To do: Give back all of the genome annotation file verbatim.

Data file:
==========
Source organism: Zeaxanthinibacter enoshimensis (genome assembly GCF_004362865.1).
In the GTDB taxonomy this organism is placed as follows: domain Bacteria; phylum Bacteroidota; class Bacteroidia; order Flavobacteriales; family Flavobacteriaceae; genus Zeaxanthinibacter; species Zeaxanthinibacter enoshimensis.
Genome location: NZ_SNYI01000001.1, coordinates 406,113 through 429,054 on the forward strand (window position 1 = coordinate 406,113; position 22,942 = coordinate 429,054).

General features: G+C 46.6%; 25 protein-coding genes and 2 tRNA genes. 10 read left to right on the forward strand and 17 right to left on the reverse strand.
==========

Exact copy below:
Source organism: Zeaxanthinibacter enoshimensis (genome assembly GCF_004362865.1).
In the GTDB taxonomy this organism is placed as follows: domain Bacteria; phylum Bacteroidota; class Bacteroidia; order Flavobacteriales; family Flavobacteriaceae; genus Zeaxanthinibacter; species Zeaxanthinibacter enoshimensis.
Genome location: NZ_SNYI01000001.1, coordinates 406,113 through 429,054 on the forward strand (window position 1 = coordinate 406,113; position 22,942 = coordinate 429,054).

General features: G+C 46.6%; 25 protein-coding genes and 2 tRNA genes. 10 read left to right on the forward strand and 17 right to left on the reverse strand.